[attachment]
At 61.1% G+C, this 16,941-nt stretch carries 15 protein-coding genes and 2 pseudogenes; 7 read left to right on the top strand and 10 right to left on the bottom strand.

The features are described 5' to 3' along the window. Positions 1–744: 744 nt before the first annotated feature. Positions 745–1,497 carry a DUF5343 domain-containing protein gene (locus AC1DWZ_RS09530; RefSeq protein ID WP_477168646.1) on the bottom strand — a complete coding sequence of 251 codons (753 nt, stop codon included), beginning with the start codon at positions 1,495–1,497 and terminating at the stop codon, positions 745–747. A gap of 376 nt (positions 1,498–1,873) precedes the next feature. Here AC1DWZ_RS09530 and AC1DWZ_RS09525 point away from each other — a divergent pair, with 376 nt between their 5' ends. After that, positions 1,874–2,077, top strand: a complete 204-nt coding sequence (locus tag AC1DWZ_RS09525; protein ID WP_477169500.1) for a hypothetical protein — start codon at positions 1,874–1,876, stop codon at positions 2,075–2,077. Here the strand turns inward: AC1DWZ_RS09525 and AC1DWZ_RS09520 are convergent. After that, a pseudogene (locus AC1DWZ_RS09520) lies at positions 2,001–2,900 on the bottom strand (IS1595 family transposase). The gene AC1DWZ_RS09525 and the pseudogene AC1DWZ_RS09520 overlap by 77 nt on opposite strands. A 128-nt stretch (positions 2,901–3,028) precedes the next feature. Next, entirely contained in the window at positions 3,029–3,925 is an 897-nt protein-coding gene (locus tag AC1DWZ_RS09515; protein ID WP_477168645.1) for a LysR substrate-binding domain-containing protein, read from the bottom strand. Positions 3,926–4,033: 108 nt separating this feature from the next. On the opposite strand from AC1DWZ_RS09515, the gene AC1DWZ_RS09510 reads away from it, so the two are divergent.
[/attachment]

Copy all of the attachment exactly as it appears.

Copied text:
At 61.1% G+C, this 16,941-nt stretch carries 15 protein-coding genes and 2 pseudogenes; 7 read left to right on the top strand and 10 right to left on the bottom strand.

The features are described 5' to 3' along the window. Positions 1–744: 744 nt before the first annotated feature. Positions 745–1,497 carry a DUF5343 domain-containing protein gene (locus AC1DWZ_RS09530; RefSeq protein ID WP_477168646.1) on the bottom strand — a complete coding sequence of 251 codons (753 nt, stop codon included), beginning with the start codon at positions 1,495–1,497 and terminating at the stop codon, positions 745–747. A gap of 376 nt (positions 1,498–1,873) precedes the next feature. Here AC1DWZ_RS09530 and AC1DWZ_RS09525 point away from each other — a divergent pair, with 376 nt between their 5' ends. After that, positions 1,874–2,077, top strand: a complete 204-nt coding sequence (locus tag AC1DWZ_RS09525; protein ID WP_477169500.1) for a hypothetical protein — start codon at positions 1,874–1,876, stop codon at positions 2,075–2,077. Here the strand turns inward: AC1DWZ_RS09525 and AC1DWZ_RS09520 are convergent. After that, a pseudogene (locus AC1DWZ_RS09520) lies at positions 2,001–2,900 on the bottom strand (IS1595 family transposase). The gene AC1DWZ_RS09525 and the pseudogene AC1DWZ_RS09520 overlap by 77 nt on opposite strands. A 128-nt stretch (positions 2,901–3,028) precedes the next feature. Next, entirely contained in the window at positions 3,029–3,925 is an 897-nt protein-coding gene (locus tag AC1DWZ_RS09515; protein ID WP_477168645.1) for a LysR substrate-binding domain-containing protein, read from the bottom strand. Positions 3,926–4,033: 108 nt separating this feature from the next. On the opposite strand from AC1DWZ_RS09515, the gene AC1DWZ_RS09510 reads away from it, so the two are divergent.